By now, I’m guessing you’ve heard or seen the turmeric trend that’s been circling the Internet. You may have seen recipes floating around for drinks like “Golden Milk”. “Turmeric Lattes” are even popping up on cafe menus, while turmeric capsules gain popularity as a supplement. Except, there’s nothing really new about turmeric. Turmeric
has been used by traditional cultures for millennia. The only “new” thing about turmeric is the medical research that’s accumulated in recent years. This research is helping to form an even stronger body of evidence that proves this amazing plant is worthy of all the accolades it’s receiving.
So, What Is Turmeric?
Turmeric is a tropical plant (Curcuma longa
) that grows to about 3 feet tall with large green leaves. A collection of rhizomes clumped together underground form the edible part of the plant. The flesh of turmeric is a deep orange/yellow color while the skin is similar in appearance to ginger root. These roots, or rhizomes, almost resemble fingers on a hand when dug from the ground. If you’ve ever chopped up fresh turmeric, you probably know about its amazing ability to stain your
fingers. In traditional Indian and Nepalese cultures, turmeric is still used as a natural clothing dye. To this day, it’s used as a natural food coloring. You may consider it poor man’s saffron,
as it adds vibrant color in recipes calling for expensive saffron. Turmeric root has a peppery, warm, and bitter taste. Its fragrance is mild yet slightly reminiscent of orange and ginger, to which it is related. It also has a bit of a mustard-like smell. Turmeric is native to Indonesia and southern India, where it has been harvested for more than 5,000 years. It is used extensively in South Asian cuisine and is the spice that gives curry its bright orange-yellow color. For thousands of years, turmeric has been used in traditional Asian cuisines and as a therapeutic spice in Ayurvedic medicine. In Ayurveda, turmeric is utilized in some very creative ways — to make juice, boiled tea, fresh curry paste, or transformed into dried powder. Turmeric is also used topically, as an ingredient in tinctures, ointments, or body lotion. In these traditional cultures, turmeric is applied to reduce pain, swelling, rashes, and skin blemishes. It is even used as a topical paste to speed up the healing of wounds!
What Makes Turmeric So Special?
Not only does it add gorgeous, rich color to your cooking, but it’s also full of flavor and is responsible for some incredible and notable medicinal qualities because of… Curcumin —
the component of particular interest in turmeric. One of the most widely studied compounds, curcumin has widely recognized health benefits. Thousands of peer-reviewed studies exist attesting to its medicinal applications and anti-inflammatory abilities. Reducing inflammation in the body can bring relief to arthritis pain and muscle soreness, as well as reduce the signs of aging. A recent study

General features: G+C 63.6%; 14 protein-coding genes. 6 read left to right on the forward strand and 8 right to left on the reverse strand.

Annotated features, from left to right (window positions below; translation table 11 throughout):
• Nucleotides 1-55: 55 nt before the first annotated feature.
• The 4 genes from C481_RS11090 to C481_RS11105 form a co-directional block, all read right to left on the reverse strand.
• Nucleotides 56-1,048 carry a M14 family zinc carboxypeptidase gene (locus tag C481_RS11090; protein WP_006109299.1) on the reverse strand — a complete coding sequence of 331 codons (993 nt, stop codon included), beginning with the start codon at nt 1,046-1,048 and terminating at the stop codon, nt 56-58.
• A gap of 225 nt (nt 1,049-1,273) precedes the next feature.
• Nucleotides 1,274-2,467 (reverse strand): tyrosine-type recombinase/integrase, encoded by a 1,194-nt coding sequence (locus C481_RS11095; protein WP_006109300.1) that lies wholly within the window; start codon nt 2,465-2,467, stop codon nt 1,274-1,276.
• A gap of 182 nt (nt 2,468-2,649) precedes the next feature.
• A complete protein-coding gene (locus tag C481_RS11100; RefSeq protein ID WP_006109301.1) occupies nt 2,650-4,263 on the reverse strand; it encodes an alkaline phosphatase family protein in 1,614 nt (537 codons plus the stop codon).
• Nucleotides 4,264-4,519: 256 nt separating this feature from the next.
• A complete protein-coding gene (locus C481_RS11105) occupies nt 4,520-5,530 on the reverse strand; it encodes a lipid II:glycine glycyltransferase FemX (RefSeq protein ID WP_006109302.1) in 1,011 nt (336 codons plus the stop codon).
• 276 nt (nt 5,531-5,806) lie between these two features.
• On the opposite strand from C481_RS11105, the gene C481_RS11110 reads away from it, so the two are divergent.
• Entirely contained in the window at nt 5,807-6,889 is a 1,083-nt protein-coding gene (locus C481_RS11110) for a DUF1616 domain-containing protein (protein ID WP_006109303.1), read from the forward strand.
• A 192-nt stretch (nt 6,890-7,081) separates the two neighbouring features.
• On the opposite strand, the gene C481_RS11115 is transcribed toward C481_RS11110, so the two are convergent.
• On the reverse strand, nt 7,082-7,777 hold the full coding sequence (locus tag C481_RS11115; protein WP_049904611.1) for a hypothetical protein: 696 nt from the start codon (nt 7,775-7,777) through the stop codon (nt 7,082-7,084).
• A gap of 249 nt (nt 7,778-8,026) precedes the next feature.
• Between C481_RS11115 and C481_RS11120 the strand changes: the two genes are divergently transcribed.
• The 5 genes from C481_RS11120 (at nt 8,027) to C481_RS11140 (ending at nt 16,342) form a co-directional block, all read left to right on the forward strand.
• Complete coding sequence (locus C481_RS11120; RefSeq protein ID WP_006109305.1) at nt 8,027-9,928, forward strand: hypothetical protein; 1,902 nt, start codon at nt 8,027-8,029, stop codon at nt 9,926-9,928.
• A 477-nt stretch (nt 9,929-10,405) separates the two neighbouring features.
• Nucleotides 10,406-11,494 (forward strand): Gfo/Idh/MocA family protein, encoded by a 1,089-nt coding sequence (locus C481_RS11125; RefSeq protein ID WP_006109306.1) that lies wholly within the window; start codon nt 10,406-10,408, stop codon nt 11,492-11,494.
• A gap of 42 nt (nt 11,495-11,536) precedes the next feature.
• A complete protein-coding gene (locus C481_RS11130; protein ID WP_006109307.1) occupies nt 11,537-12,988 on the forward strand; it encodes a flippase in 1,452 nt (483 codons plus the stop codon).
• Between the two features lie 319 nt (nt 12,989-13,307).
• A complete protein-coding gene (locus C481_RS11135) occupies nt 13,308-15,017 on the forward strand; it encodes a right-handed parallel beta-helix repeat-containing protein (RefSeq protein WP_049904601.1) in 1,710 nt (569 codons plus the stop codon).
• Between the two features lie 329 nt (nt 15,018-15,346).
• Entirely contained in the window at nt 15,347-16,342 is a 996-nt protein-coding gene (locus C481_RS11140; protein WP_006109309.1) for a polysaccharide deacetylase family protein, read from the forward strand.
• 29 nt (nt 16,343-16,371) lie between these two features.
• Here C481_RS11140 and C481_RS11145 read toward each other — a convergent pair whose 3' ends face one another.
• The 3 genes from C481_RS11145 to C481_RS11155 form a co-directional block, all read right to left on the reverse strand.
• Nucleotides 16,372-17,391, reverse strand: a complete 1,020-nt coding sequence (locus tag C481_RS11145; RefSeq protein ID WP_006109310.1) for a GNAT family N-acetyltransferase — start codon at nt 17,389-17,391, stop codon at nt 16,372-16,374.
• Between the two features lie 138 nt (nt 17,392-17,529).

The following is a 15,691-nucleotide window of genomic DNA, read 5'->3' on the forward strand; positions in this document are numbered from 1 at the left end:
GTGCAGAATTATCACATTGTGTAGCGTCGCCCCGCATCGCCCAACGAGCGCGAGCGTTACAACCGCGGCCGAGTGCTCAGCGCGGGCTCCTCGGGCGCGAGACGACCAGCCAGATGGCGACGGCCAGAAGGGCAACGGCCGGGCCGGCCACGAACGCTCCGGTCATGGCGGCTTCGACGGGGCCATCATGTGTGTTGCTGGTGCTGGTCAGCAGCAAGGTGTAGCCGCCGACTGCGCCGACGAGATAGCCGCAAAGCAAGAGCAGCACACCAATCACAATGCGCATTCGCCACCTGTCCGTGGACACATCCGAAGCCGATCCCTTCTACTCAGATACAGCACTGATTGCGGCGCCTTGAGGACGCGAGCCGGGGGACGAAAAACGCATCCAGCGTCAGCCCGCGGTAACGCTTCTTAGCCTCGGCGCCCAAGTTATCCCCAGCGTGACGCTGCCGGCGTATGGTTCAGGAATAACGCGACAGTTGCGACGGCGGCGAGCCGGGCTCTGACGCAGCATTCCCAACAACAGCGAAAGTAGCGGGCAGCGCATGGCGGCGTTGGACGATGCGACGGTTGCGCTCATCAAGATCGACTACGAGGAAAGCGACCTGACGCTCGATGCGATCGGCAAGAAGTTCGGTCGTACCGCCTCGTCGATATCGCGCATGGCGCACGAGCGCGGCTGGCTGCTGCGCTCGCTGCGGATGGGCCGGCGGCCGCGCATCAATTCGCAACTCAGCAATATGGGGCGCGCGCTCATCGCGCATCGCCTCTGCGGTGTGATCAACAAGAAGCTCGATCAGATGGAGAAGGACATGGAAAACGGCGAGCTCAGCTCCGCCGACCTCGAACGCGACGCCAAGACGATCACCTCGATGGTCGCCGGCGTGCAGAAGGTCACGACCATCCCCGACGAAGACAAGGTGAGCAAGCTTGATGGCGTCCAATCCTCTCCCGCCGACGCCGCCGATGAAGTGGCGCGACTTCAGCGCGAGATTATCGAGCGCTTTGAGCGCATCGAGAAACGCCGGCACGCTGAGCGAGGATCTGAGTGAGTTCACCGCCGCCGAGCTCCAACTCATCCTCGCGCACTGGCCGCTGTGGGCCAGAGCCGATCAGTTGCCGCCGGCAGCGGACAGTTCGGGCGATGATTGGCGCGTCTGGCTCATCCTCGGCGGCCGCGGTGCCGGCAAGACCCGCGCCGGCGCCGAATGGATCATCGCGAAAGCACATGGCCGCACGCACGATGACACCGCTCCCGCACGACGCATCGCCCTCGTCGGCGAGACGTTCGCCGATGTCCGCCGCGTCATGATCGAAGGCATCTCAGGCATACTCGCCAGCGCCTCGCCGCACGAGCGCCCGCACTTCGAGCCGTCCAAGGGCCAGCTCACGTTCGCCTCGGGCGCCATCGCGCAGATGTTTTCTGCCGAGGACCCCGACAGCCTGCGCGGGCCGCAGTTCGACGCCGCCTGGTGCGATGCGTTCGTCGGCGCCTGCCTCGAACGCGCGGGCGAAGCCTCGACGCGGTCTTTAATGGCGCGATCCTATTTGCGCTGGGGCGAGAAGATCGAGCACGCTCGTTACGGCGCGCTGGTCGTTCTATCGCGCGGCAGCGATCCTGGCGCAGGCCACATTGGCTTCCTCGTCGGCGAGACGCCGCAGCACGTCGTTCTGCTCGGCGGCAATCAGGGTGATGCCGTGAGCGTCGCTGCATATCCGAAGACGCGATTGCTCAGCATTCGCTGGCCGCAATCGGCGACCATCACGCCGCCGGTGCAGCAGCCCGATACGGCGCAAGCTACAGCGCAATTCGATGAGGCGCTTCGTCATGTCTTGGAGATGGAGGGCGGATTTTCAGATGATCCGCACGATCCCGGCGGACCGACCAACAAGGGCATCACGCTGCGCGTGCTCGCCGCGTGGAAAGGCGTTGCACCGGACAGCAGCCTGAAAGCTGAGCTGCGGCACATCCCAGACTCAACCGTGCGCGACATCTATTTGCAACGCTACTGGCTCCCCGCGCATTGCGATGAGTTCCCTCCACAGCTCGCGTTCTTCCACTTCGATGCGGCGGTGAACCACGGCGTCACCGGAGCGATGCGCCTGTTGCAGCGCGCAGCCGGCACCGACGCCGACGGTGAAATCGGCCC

suggests turmeric is a powerful antioxidant and may even reduce the affects of mercury exposure. Various studies
have also help to highlight how turmeric may play an important role in reducing the risks of heart disease. By reducing inflammation and oxidation in the body, turmeric can improve the many factors which contribute to cardiovascular health risks. One example
is turmeric’s potential ability to decrease serum cholesterol levels since high levels of serum cholesterol have been closely linked to heart disease. Furthermore, researchers have found
that turmeric may be an effective treatment in fighting depression and boosting brain function. It can help subdue the impacts of stress on the brain and, consequently, the body. While curcumin can be bought as a standalone supplement, it’s far more economical to use turmeric as a regular ingredient in your kitchen. By consuming turmeric as a whole food, you are consuming all of the compounds found in turmeric which work together in synergy as nature intended.
How To Eat Turmeric To Boost The Benefits
Want to know a trick to get the most out of your turmeric? Use black pepper
and fat. Piperine
, a compound in black pepper, boosts the body’s uptake of curcumin. Even just a pinch of black pepper can boost the body’s absorption of curcumin by up to 2000%! (source
). Turmeric’s vitamins are fat-soluble. Therefore, consuming turmeric with some fat, like coconut oil
, encourages the body to absorb curcumin directly into the bloodstream rather than being processed through the liver. This speeds up the body’s ability to metabolize the curcumin compound. So drink that Golden Milk. Order the Turmeric Latte! Or, you may prefer to simply eat a coconut curry that contains turmeric, black pepper, and coconut milk
. I love to also make a milk kefir smoothie each morning using WFN’s certified organic ground turmeric
, a pinch of black pepper, fresh ginger, cinnamon
, and honey for sweetness. It may sound strange to add pepper to a smoothie but you honestly can’t even taste it with the other amazing ingredients.
Now do you understand why the turmeric trend is taking off? What’s your favorite way to consume or use turmeric?